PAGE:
</html>

    Pretty simple. (Browse to http://defaria.com/test.html). What one would
    expect is if a key was typed that the following alerts would occur: keydown,
    keyup and when you leave the field you'd get a change. Not so with the two
    major browsers (well I'm using FireFox and IE).

    With Firefox I get the following (click on the text input box and type a
    character):

    keyup! Why not keydown first!
    change! Why a change?!? I should only get a change when I leave the field
    no?
    keydown! It's about time!
    Now click anywhere outside the text field to "leave" the field and...
    Nothing.

    Now with IE (again click on text input bos and type a character):

    keydown - cool, what I expect
    Nothing! - Hmmm what happened to the keyup?!?
    Now click anywhere outside the test field to "leave" the field and:

    change: OK that's expected but again what happened to the keydown?
    Anybody have any ideas? Opinions?
    --
    Some people are like Slinkies . . not really good for anything, but you
    still can't help but smile when you see one tumble down the stairs.


    Try changing "alert" to "windows.status +=":

    <html>
    <head>
    <title>onkeys.htm</title>
    </head>
    <body>
    <form method="post" action="javascript:">
    Type a key
    <input
    align = "right"
    type = "text"
    name = "field"
    size = "8"
    onkeydown = "window.status += ' keydown';"
    onkeyup = "window.status += ' keyup';"
    onchange = "window.status += ' change';"
    >

    </form>
    </body>
    </html>
     
    McKirahan, Jun 4, 2004
    #4
  5. Andrew DeFaria

    DU Guest

    Andrew DeFaria wrote:

    > I thought this would be fairly straight forward but apparently it's not.
    > Given the following html file:
    >
    > <!DOCTYPE html PUBLIC "-//w3c//dtd html 4.0 transitional//en">


    Error: invalid formal public identifier -//w3c//dtd html 4.0
    transitional//en: invalid public text class

    W3C Quality Assurance
    List of valid DTDs you can use in your document.
    http://www.w3.org/QA/2002/04/valid-dtd-list.html

    W3C Quality Assurance Tutorial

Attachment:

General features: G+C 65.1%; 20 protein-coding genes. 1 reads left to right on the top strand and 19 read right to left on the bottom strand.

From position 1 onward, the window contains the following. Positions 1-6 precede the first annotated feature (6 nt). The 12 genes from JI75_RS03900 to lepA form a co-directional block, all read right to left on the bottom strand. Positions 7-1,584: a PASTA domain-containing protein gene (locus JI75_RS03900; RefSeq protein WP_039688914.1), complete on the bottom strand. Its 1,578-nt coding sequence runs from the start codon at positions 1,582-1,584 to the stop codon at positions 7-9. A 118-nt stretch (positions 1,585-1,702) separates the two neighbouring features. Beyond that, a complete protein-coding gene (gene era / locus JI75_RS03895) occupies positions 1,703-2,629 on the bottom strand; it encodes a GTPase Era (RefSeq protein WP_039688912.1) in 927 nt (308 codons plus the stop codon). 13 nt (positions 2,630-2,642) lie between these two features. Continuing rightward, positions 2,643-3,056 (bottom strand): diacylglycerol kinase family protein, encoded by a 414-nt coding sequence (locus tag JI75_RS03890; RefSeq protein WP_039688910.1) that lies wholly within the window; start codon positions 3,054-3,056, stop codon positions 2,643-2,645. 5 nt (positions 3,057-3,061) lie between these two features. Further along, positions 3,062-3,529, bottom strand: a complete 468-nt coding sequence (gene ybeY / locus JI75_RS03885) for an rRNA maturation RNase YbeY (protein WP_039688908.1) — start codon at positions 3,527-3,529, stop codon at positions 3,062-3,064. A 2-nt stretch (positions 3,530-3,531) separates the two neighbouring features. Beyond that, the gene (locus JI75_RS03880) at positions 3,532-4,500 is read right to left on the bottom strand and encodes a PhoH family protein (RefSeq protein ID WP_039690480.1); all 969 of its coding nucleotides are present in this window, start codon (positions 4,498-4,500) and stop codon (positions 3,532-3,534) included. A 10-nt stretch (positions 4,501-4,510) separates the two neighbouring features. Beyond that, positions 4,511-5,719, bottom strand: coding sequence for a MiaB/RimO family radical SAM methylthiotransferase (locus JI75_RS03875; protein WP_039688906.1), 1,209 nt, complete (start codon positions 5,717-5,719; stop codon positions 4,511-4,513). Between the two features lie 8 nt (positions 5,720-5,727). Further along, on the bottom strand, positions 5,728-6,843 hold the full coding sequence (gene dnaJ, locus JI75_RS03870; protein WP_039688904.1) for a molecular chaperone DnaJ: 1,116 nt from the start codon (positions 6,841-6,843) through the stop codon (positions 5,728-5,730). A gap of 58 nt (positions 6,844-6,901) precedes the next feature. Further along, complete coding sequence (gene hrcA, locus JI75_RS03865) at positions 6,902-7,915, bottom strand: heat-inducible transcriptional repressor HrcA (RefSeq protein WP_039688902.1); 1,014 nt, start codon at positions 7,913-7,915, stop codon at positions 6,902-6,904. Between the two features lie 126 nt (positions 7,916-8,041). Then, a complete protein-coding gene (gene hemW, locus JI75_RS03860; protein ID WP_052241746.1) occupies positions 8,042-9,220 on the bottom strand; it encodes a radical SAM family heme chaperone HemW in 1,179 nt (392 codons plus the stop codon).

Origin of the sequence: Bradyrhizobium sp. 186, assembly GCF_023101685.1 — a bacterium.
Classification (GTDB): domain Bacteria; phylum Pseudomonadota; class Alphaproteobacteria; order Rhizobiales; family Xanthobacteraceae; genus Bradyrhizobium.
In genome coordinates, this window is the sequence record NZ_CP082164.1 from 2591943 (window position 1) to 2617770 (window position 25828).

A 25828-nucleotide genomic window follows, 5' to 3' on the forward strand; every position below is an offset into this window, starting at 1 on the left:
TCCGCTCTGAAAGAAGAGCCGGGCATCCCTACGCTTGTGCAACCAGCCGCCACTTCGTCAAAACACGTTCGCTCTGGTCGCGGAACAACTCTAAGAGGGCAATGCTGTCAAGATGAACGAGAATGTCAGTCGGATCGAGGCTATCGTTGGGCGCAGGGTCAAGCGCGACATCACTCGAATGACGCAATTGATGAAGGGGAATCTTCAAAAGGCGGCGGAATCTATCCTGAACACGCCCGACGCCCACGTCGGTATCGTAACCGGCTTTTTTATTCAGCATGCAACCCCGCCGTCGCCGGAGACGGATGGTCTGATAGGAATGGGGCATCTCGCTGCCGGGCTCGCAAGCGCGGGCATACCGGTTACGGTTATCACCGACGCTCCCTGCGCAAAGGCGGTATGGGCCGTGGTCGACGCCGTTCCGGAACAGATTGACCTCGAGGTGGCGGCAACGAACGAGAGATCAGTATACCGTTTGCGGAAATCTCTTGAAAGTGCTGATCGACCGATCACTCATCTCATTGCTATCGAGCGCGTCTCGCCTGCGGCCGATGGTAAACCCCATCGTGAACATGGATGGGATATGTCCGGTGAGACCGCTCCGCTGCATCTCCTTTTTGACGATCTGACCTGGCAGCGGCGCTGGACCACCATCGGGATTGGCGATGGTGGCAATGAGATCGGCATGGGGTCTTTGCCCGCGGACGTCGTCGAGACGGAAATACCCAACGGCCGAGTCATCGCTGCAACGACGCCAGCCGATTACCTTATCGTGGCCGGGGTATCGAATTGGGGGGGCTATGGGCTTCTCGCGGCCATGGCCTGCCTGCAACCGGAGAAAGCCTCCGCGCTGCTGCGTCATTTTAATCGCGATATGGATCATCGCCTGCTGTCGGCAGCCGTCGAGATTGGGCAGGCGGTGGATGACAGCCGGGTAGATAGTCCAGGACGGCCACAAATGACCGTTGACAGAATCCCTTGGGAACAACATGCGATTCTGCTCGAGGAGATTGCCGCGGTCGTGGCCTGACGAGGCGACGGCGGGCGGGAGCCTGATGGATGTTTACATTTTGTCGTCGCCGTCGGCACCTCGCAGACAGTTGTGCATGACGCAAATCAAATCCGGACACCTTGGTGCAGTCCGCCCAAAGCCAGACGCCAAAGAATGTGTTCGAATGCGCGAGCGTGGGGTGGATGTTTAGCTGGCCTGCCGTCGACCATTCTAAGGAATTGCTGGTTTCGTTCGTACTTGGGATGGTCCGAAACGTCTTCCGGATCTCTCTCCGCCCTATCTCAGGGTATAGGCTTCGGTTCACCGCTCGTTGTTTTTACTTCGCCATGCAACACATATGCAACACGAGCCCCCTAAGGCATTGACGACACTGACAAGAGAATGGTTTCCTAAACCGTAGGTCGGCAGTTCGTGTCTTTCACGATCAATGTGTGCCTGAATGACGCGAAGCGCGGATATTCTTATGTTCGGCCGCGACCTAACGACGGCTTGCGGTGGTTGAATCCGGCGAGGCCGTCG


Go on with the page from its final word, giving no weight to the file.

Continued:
My Web site is standard! And yours?
    http://www.w3.org/QA/2002/04/Web-Quality

    Why Validate Your HTML
    Creating Valid HTML Documents Means Cleaner Code and Easier Maintenance
    http://webdesign.about.com/library/weekly/aa092799.htm

    > <html>
    > <head>
    > <title>Test</title>
    > </head>
    > <body>
    > <form method="post" action="javascript:">


    I'm surprised you can write
    action="javascript:"
    just like that. Why not just
    action=""
    if you don't want to submit the form?

    > Type a key
    > <input
    > align = "right"
    > type = "text"
    > name = "field"
    > size = "8"
    > onkeydown = "alert ('keydown');"


    As someone mentioned, creating an alert here is not wise.

    KeyEvent:properties (that demo can be improved)
    http://www.din.or.jp/~hagi3/JavaScript/JSTips/Mozilla/Samples/KeyEvent.htm

    > onkeyup = "alert ('keyup');"
    > onchange = "alert ('change');"
    > >

    > </form>
    > </body>
    > </html>
    >
    > Pretty simple.


    I recommend you always validate your markup code with a validator before
    posting a question. All problems which will need to be corrected anyway
    after testing with various user agents are related to validation errors.

    DU
     
    DU, Jun 4, 2004
    #5
  6. DU wrote:

    > Andrew DeFaria wrote:
    >
    >> I thought this would be fairly straight forward but apparently it's
    >> not. Given the following html file:
    >>
    >> <!DOCTYPE html PUBLIC "-//w3c//dtd html 4.0 transitional//en">

    >
    > Error: invalid formal public identifier -//w3c//dtd html 4.0
    > transitional//en: invalid public text class


    Well first off this was just a little test. I try to remain compliant in
    more formal web pages. Of course, they make it so difficult...

    > W3C Quality Assurance
    > List of valid DTDs you can use in your document.
    > http://www.w3.org/QA/2002/04/valid-dtd-list.html


    Interesting list, with no real information about which one I should use
    and why! HTML 2.0? 3.2? 4.01? Strict? Transitional? Frameset? What about
    XHMTL? Who knows! My guess would be HTML 4.01 Strict would be best for
    me and I will endeavor to use that. But perhaps the reason why people
    pay that much attention to such standards and validations is that they
    are not easy to do and not explained very well.